X-Files creator Chris Carter has never been a particularly strong writer. He’s the big idea man, and like a lot of big-idea men, they need others to sweat the details, round off the edges, and turn those big ideas into something workable. Chris Carter is the Carlton Cuse of showrunners. He’s a good manager; he hires and facilitates well. He should learn, however, to let the talented people around him rein in those big, preposterous ideas. He needs to learn to delegate.
Unfortunately, Chris Carter suffers from the George Lucas condition: Too much ego. He’s so confident in his own ideas and abilities that he’s only willing to hand them off once he’s established the outline. He dug himself quite the hole with the first episode of the X-Files television reboot, and while many critics have suggested that the next two episodes are better, it would’ve been helpful if his more talented X-Files collaborators Darin Morgan, Glen Morgan, and James Wong — who wrote and directed the next three episodes — had a better point from which to start, because the 2016 reintroduction was not good. It was badly written, clunky, and poorly conceived, and didn’t do what X-Files often did at its best: Straddle the line between Mulder’s belief and Scully’s skepticism. It kicked over the line and stomped on it, and then it picked up that line and used it to beat out the soul of the original series.
Scully’s wig was real bad, too.
How bad was the first episode, “My Struggle”? It was Kingdom of the Crystal Skull bad. It was roughly 42 minutes of clunky, confusing exposition, terrible dialogue, and a couple of wincing performances from the usually reliable Joel McHale and The Americans’ Annet Mahendru.
The gist of the reintroduction is this: The entire original X-Files series was bunk. Rather than answer any of the six million questions still lingering from that series, Chris Carter sought a reset, of sorts, by steering us into a Mulder revelation that the entire history of he and Scully’s work was a misdirect. The government sent them out to investigate small potatoes to distract them from what was really going on: Our government has been hiding and hoarding alien technology and producing alien/human hybrids to further their corporate greed. 9/11, the obesity epidemic, global warming, the Iraq and Afghanistan wars? They were all manufactured by a “multinational group of well-armed, well-oiled elites” in order to one day take over America and later, the world.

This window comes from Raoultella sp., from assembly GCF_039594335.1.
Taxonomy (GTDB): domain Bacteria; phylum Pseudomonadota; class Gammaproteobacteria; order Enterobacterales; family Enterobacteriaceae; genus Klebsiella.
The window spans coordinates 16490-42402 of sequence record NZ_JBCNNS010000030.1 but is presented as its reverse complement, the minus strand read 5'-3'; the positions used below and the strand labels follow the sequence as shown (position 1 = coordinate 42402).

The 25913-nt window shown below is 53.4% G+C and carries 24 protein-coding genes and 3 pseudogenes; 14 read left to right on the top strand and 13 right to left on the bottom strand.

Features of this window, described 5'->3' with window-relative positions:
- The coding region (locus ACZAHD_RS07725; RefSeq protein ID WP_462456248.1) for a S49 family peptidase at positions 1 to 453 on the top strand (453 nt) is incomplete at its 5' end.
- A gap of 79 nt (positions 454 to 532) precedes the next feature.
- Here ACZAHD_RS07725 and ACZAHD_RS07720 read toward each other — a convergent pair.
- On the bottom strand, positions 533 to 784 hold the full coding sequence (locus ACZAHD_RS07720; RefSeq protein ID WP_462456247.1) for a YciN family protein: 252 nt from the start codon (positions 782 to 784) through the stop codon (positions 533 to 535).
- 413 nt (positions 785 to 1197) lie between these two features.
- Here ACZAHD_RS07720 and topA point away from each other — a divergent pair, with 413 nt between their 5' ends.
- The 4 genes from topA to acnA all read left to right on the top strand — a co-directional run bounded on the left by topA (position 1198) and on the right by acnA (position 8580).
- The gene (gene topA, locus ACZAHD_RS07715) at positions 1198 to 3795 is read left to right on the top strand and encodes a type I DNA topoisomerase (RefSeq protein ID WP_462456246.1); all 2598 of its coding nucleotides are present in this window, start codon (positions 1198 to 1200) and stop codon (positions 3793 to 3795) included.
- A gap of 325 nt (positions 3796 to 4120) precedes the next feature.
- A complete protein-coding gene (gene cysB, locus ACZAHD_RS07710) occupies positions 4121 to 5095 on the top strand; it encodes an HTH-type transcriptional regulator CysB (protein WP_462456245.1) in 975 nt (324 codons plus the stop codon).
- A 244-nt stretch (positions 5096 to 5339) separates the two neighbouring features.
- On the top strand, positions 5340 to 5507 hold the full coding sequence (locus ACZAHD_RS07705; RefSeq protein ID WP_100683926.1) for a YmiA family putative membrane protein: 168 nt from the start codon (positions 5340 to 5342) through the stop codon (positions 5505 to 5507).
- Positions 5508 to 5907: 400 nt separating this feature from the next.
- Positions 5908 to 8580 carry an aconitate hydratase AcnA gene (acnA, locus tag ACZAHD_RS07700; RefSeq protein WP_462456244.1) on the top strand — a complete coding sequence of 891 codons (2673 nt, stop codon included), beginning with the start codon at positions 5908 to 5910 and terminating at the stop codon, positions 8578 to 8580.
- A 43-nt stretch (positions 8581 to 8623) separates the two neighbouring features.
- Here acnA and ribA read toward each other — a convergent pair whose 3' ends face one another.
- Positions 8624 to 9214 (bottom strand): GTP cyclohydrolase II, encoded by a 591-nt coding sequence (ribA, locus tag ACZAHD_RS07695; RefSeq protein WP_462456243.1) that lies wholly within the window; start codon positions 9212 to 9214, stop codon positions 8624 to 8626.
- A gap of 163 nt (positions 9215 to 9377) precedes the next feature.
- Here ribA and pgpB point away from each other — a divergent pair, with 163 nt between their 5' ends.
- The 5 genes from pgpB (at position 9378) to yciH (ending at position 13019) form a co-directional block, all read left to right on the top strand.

Multinational group of well-armed, well-oiled elites are my least favorite enemies. In other words, it’s as shitty plot from a bad James Bond movie crossed with the plot of Avengers crossed with the brain farts of Randy McQuaid. David Duchovny and Gillian Anderson do their best to peddle Carter’s vast, overreaching conspiracy — and the chemistry between the two is as good as it’s ever been — but there’s no escaping “The Chris Carter Effect” here. There’s not a resolution in the world satisfying enough to meet expectations. It’s too big. Too overstuffed. Too nonsensical. Chris Carter pulled out the kitchen sink in the pilot episode and then he brained us with it.
I trust, however, that the Morgans and James Wong can pull it back in and, hopefully, deliver a couple of great, old-fashioned cases of the week while still servicing the season’s arc, but I’m not sure they can do enough damage control to salvage the entire six-episode run. Let’s just hope that, if The X-Files franchise survives this reintroduction, there’s enough goodwill and fan support left to reintroduce it again in another decade. By then, maybe Chris Carter will have learned his lesson and handed the baton off to a more capable writer and showrunner.